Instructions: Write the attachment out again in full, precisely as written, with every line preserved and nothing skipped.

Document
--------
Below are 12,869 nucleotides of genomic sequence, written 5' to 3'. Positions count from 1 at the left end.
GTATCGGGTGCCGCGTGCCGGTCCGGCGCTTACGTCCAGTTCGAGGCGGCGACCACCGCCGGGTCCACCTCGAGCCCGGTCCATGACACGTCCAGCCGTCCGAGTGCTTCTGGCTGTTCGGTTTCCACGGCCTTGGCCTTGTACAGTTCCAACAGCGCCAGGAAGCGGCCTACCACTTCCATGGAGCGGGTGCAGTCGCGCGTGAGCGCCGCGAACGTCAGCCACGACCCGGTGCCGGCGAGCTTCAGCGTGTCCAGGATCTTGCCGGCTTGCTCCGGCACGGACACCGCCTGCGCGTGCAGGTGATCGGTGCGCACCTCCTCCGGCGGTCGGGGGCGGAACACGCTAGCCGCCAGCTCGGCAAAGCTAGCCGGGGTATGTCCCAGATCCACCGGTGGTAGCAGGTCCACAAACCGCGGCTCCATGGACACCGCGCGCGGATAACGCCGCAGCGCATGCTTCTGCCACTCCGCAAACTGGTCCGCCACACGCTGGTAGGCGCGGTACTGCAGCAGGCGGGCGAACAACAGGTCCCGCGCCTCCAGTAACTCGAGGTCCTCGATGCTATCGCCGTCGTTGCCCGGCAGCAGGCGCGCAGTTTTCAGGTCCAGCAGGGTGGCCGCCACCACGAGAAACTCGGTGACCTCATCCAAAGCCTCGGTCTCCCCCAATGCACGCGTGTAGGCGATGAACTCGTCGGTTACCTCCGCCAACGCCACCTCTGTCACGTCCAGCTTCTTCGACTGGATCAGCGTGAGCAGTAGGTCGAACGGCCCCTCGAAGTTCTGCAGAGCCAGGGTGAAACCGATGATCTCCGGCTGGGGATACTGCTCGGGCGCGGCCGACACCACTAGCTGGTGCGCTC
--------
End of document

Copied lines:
Below are 12,869 nucleotides of genomic sequence, written 5' to 3'. Positions count from 1 at the left end.
GTATCGGGTGCCGCGTGCCGGTCCGGCGCTTACGTCCAGTTCGAGGCGGCGACCACCGCCGGGTCCACCTCGAGCCCGGTCCATGACACGTCCAGCCGTCCGAGTGCTTCTGGCTGTTCGGTTTCCACGGCCTTGGCCTTGTACAGTTCCAACAGCGCCAGGAAGCGGCCTACCACTTCCATGGAGCGGGTGCAGTCGCGCGTGAGCGCCGCGAACGTCAGCCACGACCCGGTGCCGGCGAGCTTCAGCGTGTCCAGGATCTTGCCGGCTTGCTCCGGCACGGACACCGCCTGCGCGTGCAGGTGATCGGTGCGCACCTCCTCCGGCGGTCGGGGGCGGAACACGCTAGCCGCCAGCTCGGCAAAGCTAGCCGGGGTATGTCCCAGATCCACCGGTGGTAGCAGGTCCACAAACCGCGGCTCCATGGACACCGCGCGCGGATAACGCCGCAGCGCATGCTTCTGCCACTCCGCAAACTGGTCCGCCACACGCTGGTAGGCGCGGTACTGCAGCAGGCGGGCGAACAACAGGTCCCGCGCCTCCAGTAACTCGAGGTCCTCGATGCTATCGCCGTCGTTGCCCGGCAGCAGGCGCGCAGTTTTCAGGTCCAGCAGGGTGGCCGCCACCACGAGAAACTCGGTGACCTCATCCAAAGCCTCGGTCTCCCCCAATGCACGCGTGTAGGCGATGAACTCGTCGGTTACCTCCGCCAACGCCACCTCTGTCACGTCCAGCTTCTTCGACTGGATCAGCGTGAGCAGTAGGTCGAACGGCCCCTCGAAGTTCTGCAGAGCCAGGGTGAAACCGATGATCTCCGGCTGGGGATACTGCTCGGGCGCGGCCGACACCACTAGCTGGTGCGCTC